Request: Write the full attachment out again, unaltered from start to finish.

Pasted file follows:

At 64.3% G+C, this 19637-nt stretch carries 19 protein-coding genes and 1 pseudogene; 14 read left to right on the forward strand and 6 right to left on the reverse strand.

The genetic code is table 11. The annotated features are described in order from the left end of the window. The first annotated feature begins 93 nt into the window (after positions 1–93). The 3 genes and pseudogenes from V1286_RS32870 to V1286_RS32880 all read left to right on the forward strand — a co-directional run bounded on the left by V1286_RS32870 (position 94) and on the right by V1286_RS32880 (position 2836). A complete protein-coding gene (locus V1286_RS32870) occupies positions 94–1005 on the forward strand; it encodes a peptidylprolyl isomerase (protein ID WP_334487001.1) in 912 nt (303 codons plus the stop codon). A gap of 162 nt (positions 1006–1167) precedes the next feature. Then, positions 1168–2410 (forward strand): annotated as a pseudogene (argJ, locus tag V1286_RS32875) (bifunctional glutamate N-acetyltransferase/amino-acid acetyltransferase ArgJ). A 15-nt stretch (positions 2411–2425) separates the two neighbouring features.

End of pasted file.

At 64.3% G+C, this 19637-nt stretch carries 19 protein-coding genes and 1 pseudogene; 14 read left to right on the forward strand and 6 right to left on the reverse strand.

The genetic code is table 11. The annotated features are described in order from the left end of the window. The first annotated feature begins 93 nt into the window (after positions 1–93). The 3 genes and pseudogenes from V1286_RS32870 to V1286_RS32880 all read left to right on the forward strand — a co-directional run bounded on the left by V1286_RS32870 (position 94) and on the right by V1286_RS32880 (position 2836). A complete protein-coding gene (locus V1286_RS32870) occupies positions 94–1005 on the forward strand; it encodes a peptidylprolyl isomerase (protein ID WP_334487001.1) in 912 nt (303 codons plus the stop codon). A gap of 162 nt (positions 1006–1167) precedes the next feature. Then, positions 1168–2410 (forward strand): annotated as a pseudogene (argJ, locus tag V1286_RS32875) (bifunctional glutamate N-acetyltransferase/amino-acid acetyltransferase ArgJ). A 15-nt stretch (positions 2411–2425) separates the two neighbouring features.